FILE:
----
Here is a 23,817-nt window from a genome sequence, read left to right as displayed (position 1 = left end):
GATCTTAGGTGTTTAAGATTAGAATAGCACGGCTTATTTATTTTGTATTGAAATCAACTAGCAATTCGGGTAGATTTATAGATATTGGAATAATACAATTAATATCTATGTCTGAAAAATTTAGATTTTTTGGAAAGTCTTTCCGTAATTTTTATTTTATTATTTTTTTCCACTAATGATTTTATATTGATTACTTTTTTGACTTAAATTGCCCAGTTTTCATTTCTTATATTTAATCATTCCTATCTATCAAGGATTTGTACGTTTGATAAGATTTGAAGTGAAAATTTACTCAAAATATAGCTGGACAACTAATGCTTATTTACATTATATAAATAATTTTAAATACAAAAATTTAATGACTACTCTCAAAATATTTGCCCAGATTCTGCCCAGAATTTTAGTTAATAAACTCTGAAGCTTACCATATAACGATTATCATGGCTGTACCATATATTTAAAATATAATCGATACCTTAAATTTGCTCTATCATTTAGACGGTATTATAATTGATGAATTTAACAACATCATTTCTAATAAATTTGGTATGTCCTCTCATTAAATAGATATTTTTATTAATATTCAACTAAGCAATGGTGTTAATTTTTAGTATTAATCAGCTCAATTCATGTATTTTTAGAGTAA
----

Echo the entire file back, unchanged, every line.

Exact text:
Here is a 23,817-nt window from a genome sequence, read left to right as displayed (position 1 = left end):
GATCTTAGGTGTTTAAGATTAGAATAGCACGGCTTATTTATTTTGTATTGAAATCAACTAGCAATTCGGGTAGATTTATAGATATTGGAATAATACAATTAATATCTATGTCTGAAAAATTTAGATTTTTTGGAAAGTCTTTCCGTAATTTTTATTTTATTATTTTTTTCCACTAATGATTTTATATTGATTACTTTTTTGACTTAAATTGCCCAGTTTTCATTTCTTATATTTAATCATTCCTATCTATCAAGGATTTGTACGTTTGATAAGATTTGAAGTGAAAATTTACTCAAAATATAGCTGGACAACTAATGCTTATTTACATTATATAAATAATTTTAAATACAAAAATTTAATGACTACTCTCAAAATATTTGCCCAGATTCTGCCCAGAATTTTAGTTAATAAACTCTGAAGCTTACCATATAACGATTATCATGGCTGTACCATATATTTAAAATATAATCGATACCTTAAATTTGCTCTATCATTTAGACGGTATTATAATTGATGAATTTAACAACATCATTTCTAATAAATTTGGTATGTCCTCTCATTAAATAGATATTTTTATTAATATTCAACTAAGCAATGGTGTTAATTTTTAGTATTAATCAGCTCAATTCATGTATTTTTAGAGTAA